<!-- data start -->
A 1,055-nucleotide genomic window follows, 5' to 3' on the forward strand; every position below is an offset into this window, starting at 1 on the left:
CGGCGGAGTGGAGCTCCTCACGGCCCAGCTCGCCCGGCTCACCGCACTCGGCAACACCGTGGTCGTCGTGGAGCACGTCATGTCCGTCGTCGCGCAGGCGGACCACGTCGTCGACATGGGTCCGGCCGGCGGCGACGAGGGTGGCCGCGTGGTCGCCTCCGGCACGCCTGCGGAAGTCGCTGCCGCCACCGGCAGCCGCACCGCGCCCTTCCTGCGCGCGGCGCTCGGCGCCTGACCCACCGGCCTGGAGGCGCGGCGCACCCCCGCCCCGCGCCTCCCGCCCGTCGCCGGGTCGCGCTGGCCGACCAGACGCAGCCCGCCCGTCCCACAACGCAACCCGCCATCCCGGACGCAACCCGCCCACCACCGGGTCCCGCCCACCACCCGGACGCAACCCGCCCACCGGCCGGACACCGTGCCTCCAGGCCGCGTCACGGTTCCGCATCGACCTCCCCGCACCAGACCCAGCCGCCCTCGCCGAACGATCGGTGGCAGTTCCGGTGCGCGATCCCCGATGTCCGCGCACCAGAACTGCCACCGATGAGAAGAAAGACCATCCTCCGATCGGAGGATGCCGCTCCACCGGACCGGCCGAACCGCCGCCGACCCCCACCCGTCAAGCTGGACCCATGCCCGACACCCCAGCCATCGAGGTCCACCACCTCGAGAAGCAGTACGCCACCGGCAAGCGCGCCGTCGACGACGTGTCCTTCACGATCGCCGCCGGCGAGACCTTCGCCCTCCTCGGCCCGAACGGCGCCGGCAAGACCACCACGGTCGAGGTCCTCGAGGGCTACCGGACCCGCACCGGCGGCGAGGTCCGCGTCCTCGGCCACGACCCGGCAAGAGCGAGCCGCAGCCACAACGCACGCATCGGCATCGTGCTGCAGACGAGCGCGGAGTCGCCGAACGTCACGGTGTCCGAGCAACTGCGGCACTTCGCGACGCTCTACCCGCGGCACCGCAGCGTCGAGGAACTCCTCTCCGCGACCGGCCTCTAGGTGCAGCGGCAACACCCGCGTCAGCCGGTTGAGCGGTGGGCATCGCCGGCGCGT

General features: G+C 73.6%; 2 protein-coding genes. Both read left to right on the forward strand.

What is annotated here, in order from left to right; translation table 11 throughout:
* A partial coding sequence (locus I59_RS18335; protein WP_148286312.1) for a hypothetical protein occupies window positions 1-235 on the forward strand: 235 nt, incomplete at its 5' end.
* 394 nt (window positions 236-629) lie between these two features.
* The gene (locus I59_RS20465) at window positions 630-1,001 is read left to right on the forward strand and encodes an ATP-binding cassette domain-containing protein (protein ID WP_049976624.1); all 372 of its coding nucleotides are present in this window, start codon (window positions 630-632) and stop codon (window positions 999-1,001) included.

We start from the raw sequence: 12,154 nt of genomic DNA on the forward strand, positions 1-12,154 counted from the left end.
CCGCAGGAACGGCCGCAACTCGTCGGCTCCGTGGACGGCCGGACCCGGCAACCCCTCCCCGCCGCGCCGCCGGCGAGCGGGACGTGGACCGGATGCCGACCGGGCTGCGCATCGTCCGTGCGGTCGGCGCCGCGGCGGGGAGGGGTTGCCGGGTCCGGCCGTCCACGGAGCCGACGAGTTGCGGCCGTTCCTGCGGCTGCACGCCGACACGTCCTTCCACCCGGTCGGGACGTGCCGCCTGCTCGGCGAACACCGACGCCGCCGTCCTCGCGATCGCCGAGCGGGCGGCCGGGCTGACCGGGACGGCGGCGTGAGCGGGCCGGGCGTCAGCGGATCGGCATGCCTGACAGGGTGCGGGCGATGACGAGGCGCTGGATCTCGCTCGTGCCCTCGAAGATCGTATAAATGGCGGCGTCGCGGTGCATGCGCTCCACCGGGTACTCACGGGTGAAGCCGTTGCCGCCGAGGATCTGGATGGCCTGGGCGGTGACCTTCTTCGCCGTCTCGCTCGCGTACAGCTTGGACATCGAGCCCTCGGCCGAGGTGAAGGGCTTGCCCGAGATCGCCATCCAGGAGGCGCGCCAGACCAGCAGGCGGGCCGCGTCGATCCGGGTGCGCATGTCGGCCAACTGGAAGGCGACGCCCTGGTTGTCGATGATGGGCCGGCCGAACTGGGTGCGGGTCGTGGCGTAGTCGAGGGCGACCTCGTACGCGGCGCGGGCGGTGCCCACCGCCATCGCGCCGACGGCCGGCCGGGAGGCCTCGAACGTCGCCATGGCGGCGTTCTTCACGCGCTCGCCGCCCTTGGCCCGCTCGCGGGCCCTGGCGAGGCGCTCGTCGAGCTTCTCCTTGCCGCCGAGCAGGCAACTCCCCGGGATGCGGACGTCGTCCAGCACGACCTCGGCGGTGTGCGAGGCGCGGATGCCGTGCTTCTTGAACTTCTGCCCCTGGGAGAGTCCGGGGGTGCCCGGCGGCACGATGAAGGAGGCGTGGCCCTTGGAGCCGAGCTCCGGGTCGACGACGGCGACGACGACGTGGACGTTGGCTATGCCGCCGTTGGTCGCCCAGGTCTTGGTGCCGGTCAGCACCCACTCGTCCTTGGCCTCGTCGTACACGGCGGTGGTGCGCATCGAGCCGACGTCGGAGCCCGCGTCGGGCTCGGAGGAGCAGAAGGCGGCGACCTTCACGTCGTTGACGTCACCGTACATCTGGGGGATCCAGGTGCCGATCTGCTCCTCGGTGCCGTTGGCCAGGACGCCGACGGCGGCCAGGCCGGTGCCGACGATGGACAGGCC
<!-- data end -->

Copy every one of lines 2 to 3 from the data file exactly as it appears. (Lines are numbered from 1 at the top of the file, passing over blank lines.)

CGGCGGAGTGGAGCTCCTCACGGCCCAGCTCGCCCGGCTCACCGCACTCGGCAACACCGTGGTCGTCGTGGAGCACGTCATGTCCGTCGTCGCGCAGGCGGACCACGTCGTCGACATGGGTCCGGCCGGCGGCGACGAGGGTGGCCGCGTGGTCGCCTCCGGCACGCCTGCGGAAGTCGCTGCCGCCACCGGCAGCCGCACCGCGCCCTTCCTGCGCGCGGCGCTCGGCGCCTGACCCACCGGCCTGGAGGCGCGGCGCACCCCCGCCCCGCGCCTCCCGCCCGTCGCCGGGTCGCGCTGGCCGACCAGACGCAGCCCGCCCGTCCCACAACGCAACCCGCCATCCCGGACGCAACCCGCCCACCACCGGGTCCCGCCCACCACCCGGACGCAACCCGCCCACCGGCCGGACACCGTGCCTCCAGGCCGCGTCACGGTTCCGCATCGACCTCCCCGCACCAGACCCAGCCGCCCTCGCCGAACGATCGGTGGCAGTTCCGGTGCGCGATCCCCGATGTCCGCGCACCAGAACTGCCACCGATGAGAAGAAAGACCATCCTCCGATCGGAGGATGCCGCTCCACCGGACCGGCCGAACCGCCGCCGACCCCCACCCGTCAAGCTGGACCCATGCCCGACACCCCAGCCATCGAGGTCCACCACCTCGAGAAGCAGTACGCCACCGGCAAGCGCGCCGTCGACGACGTGTCCTTCACGATCGCCGCCGGCGAGACCTTCGCCCTCCTCGGCCCGAACGGCGCCGGCAAGACCACCACGGTCGAGGTCCTCGAGGGCTACCGGACCCGCACCGGCGGCGAGGTCCGCGTCCTCGGCCACGACCCGGCAAGAGCGAGCCGCAGCCACAACGCACGCATCGGCATCGTGCTGCAGACGAGCGCGGAGTCGCCGAACGTCACGGTGTCCGAGCAACTGCGGCACTTCGCGACGCTCTACCCGCGGCACCGCAGCGTCGAGGAACTCCTCTCCGCGACCGGCCTCTAGGTGCAGCGGCAACACCCGCGTCAGCCGGTTGAGCGGTGGGCATCGCCGGCGCGT

General features: G+C 73.6%; 2 protein-coding genes. Both read left to right on the forward strand.